Places are a big deal for people because memories and the past are often wrapped up in places. There is a sentimental and nostalgic relationship made with places. When I arrived in my first pastorate, I discovered that there were sacred cow places. Thus, I should not import my sacred cow places and supplant those other places at my new pastorate. Because of this, some of the camp and mission experiences that I cherished in past contexts would never be contenders in this new ministry context.
For adults it becomes conferences, colleges, and seminaries.
“Did you go to such-and-such? Oh you didn’t.” Awkward pause. And the two of you don’t know where to go from there.
Have you been there? I have.
Or how about this. The person responds with, “I would never be caught dead at such-and-such. Why would you go there?”
“Well, I went here instead.”
“Oh did you. Hmm.” And now you’ve been shoved into their neat little box.
Places are important. Educating people on the places of value and why they are valuable is critical. Then being super inclusive is also important. You want people to share the same experiences you had in that place. You want them to long to be there and go there. Magnanimity is also essential here.
We need to be charitable because people are not their places. People are in process and they develop. What they were connected to in the past is not always what they wish to be connected to in the future. That’s just the way it is some times. So we shouldn’t make too great of an assumption about a person just because of their past places.
A lot of people do not keep up with the press and social media like you do. Leaders are always more in tune; they keep their ear to the ground about the buzz. For some people the press is super important. Others, don’t really care that much. There is this tension between not creating a culture too attached to the press and then being able to address what current event is taking your culture by storm when it is necessary. Many a church has been broken by events that came out in the press about a place or a person that they cherished.
We need to listen carefully to the buzz in our church. That will help us know how to navigate the press. Not only should a leader have his ears open, sometimes he needs to have his mouth shut about the press. Your people don’t have to get the news from you first every time. Let the press do its work. Be there to offer counsel and make statements in response as it becomes necessary. Sometimes leaders blow the press out of proportion and stir up trouble where none need be.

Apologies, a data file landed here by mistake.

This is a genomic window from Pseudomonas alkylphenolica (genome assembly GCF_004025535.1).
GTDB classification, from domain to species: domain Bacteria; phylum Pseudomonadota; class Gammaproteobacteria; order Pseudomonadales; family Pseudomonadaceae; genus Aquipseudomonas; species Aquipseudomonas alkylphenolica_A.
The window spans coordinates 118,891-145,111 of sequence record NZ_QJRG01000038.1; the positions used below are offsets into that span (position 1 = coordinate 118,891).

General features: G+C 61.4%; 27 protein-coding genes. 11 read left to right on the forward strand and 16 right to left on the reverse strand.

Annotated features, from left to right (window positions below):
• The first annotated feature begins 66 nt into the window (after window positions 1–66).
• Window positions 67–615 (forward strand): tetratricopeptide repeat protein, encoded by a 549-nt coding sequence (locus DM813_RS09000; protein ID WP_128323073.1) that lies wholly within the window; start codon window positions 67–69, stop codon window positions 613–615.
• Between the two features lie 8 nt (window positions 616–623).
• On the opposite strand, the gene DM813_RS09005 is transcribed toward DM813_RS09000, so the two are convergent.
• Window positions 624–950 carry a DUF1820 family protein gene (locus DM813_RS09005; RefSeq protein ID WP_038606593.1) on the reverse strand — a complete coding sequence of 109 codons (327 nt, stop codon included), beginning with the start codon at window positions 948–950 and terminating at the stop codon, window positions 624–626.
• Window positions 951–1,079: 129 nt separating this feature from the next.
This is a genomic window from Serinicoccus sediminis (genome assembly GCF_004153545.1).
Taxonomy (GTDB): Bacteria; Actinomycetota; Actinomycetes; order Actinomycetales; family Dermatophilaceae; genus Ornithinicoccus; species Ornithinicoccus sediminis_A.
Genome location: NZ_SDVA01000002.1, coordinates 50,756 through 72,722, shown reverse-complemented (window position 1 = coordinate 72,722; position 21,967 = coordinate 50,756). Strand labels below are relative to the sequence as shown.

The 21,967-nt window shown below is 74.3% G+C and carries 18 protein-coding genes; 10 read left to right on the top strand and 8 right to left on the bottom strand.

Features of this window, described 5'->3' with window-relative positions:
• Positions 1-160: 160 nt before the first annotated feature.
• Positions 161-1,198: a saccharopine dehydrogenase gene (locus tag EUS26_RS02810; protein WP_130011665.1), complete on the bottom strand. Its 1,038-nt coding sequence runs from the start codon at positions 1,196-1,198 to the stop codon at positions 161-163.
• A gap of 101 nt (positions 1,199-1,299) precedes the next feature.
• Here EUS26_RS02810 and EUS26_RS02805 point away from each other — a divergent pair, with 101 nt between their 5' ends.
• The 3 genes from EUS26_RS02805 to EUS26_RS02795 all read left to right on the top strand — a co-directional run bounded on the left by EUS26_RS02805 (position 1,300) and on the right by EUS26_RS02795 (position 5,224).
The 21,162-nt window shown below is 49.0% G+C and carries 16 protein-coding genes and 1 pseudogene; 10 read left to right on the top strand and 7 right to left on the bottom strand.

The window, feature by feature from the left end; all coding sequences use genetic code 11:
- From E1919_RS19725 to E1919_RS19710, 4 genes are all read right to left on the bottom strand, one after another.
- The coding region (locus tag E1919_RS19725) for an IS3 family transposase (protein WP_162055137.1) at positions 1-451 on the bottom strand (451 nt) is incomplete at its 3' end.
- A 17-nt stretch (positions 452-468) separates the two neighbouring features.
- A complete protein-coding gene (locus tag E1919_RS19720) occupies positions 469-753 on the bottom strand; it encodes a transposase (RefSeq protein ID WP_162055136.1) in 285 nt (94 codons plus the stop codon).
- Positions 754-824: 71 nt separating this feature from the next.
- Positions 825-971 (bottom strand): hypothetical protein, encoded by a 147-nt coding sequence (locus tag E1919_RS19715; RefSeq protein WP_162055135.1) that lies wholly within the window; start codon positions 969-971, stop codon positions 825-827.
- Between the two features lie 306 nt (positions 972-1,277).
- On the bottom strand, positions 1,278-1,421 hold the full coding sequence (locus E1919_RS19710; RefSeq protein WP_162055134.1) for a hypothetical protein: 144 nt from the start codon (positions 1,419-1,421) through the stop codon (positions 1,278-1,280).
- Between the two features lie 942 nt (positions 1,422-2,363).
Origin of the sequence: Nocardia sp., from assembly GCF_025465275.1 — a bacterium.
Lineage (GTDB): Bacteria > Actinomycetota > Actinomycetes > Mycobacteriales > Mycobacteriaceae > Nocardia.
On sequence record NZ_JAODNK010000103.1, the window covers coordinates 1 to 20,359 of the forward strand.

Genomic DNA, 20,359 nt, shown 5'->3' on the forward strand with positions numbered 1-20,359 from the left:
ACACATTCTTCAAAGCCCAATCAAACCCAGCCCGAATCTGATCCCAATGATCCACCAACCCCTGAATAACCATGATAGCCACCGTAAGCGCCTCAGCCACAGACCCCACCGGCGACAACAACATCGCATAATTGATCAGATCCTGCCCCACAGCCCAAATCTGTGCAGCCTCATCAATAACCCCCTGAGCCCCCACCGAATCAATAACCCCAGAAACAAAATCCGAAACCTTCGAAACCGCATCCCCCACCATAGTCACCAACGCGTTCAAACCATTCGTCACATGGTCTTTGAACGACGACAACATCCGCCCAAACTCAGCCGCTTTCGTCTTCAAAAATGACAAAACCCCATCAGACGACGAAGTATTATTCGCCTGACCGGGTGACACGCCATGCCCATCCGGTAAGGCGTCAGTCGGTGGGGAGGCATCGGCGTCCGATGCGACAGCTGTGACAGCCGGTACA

You want to help people learn your culture and navigate it successfully. This will help you retain more people than you realize.
Likewise, you also want to keep an eye towards a healthy gap between your church and these facets of culture. Parlance changes and evolves. Language you were attached to at one point you may distance from at another. People change. If your church becomes too attached to a figure, you might find yourself managing a disparaging and depressed culture because of some trauma or tragedy that befalls that person. Or it could be worse, and you know what I mean. The same goes for places and the power of the press.
Don’t fail at exegetichizing your people well by reducing noise and bringing clarity about your parlance, people, places, and press that influence your culture.
Here’s one last word: The more we keep the main thing the main thing, the better chance we have of not letting the above cultural facets influence our culture too much. Let the God of the gospel, the Word, and the work of ministry be the primary shapers of your community.
This post first appeared at Joey’s blog and is posted here with his permission.
Joey Cochran (Th.M., Dallas Theological Seminary) follows Christ, is the husband of Kendall, and the father of Chloe, Asher, and Adalie. He is the pastor of middle school discipleship and communication at Calvary Memorial Church in Oak Park, Illinois and a PhD student in Church History at Trinity Evangelical Divinity School.